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Browsing: screen time
Guilt has perhaps always been part of selecting and giving gifts for children at Christmas. However, in 2021, after two…
Millions of working parents have spent months largely trapped in their homes with their children. Many are trying to get their jobs done remotely in the constant presence of their kids, and they are desperate for some peace and quiet.
We’ve spent the last decade being anxious about the increasing amount of time young people spend in front of screens. However, in the last two months, children have been encouraged to dive into digital like never before. This has thrown up all kinds of questions about how to keep well online in a time where being outside and together in physical space has been impossible.
From churchgoers to nursery school children, video calls, conferences and quizzes have become a lifeline at this time. But this has…
Childhood is an important time to think about myopia because myopic children tend to become more nearsighted over time. The age of myopia onset is the most significant predictor of severe myopia later in life.
During this pandemic, it is fair to say that pre-COVID-19 family routines may shift, or even completely fall apart! In our new COVID-19 reality, daycare and school are cancelled, parents are working from home and families are engaging in social distancing, leaving no peers for kids to play with.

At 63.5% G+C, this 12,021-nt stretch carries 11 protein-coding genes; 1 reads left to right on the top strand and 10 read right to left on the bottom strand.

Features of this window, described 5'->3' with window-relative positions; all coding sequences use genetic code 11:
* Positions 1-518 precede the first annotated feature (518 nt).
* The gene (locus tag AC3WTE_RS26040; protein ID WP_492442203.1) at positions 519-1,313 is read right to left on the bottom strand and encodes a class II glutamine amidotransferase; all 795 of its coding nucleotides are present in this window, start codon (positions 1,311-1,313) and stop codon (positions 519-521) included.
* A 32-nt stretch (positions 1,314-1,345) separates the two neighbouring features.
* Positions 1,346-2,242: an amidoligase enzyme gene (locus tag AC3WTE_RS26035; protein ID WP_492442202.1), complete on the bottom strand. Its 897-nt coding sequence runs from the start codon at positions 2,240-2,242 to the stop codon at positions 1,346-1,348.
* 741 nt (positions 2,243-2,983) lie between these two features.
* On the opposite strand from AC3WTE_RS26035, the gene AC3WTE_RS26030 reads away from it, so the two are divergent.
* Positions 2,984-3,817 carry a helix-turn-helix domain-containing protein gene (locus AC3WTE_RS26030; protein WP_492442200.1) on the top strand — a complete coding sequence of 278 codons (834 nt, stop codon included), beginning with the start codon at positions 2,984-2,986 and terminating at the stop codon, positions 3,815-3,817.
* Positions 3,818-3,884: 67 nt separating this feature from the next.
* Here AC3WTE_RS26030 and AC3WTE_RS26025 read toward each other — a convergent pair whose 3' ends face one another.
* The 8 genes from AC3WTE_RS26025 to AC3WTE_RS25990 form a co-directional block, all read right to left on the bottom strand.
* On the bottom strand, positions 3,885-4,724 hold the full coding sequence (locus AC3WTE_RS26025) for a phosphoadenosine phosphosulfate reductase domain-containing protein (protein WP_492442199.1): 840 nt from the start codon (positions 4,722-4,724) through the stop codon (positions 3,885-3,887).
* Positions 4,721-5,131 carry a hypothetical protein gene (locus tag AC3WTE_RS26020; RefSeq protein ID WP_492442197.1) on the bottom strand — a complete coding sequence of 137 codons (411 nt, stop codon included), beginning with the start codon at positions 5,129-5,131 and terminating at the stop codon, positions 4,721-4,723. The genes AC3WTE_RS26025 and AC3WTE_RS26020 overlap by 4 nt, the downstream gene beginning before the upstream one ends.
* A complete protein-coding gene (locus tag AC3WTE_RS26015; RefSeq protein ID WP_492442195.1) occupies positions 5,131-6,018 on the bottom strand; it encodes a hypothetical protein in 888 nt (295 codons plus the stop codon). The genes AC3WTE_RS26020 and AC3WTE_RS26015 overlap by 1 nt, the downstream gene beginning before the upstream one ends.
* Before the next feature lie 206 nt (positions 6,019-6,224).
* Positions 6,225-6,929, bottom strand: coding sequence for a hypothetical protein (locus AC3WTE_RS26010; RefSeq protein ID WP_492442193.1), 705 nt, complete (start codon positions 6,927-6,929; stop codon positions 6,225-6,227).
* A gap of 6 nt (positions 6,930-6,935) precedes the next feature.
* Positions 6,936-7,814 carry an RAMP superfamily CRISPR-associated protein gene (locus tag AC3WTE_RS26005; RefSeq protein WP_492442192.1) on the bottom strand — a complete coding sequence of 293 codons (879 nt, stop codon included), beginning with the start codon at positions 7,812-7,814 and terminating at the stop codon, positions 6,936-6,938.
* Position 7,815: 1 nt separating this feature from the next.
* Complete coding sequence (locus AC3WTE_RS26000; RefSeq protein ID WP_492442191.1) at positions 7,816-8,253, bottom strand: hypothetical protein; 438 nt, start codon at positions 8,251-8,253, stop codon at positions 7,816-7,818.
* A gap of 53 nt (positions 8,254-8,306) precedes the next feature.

As families everywhere adjust to social distancing measures like closed schools and child care centers, workplaces and more, parents are grappling with questions regarding their kids’ use of technology. Rebecca Dore, an expert on children and media, offers some tips for how to make the most of screen time for kids who are cooped up at home.
Many young people spend significantly more time using screens than is recommended by health professionals. Excessive screen time has been blamed for several ills, including obesity and poor mental health. To mitigate these negative effects, we need to understand the things that encourage children to spend lots of time in front of a screen.
Technology is designed to be addictive. And a society that is “mobile dependent” has a hard time spending even minutes away from their app-enabled smartphones.
In 2017, U.S. adults spent an average of three hours and 20 minutes a day using their smartphones and tablets. This is double the amount from just five years ago, according to an annual survey of internet trends. Another survey suggests most of that time is spent on arguably unproductive activities like Facebook, gaming and other types of social media.
This addiction has consequences.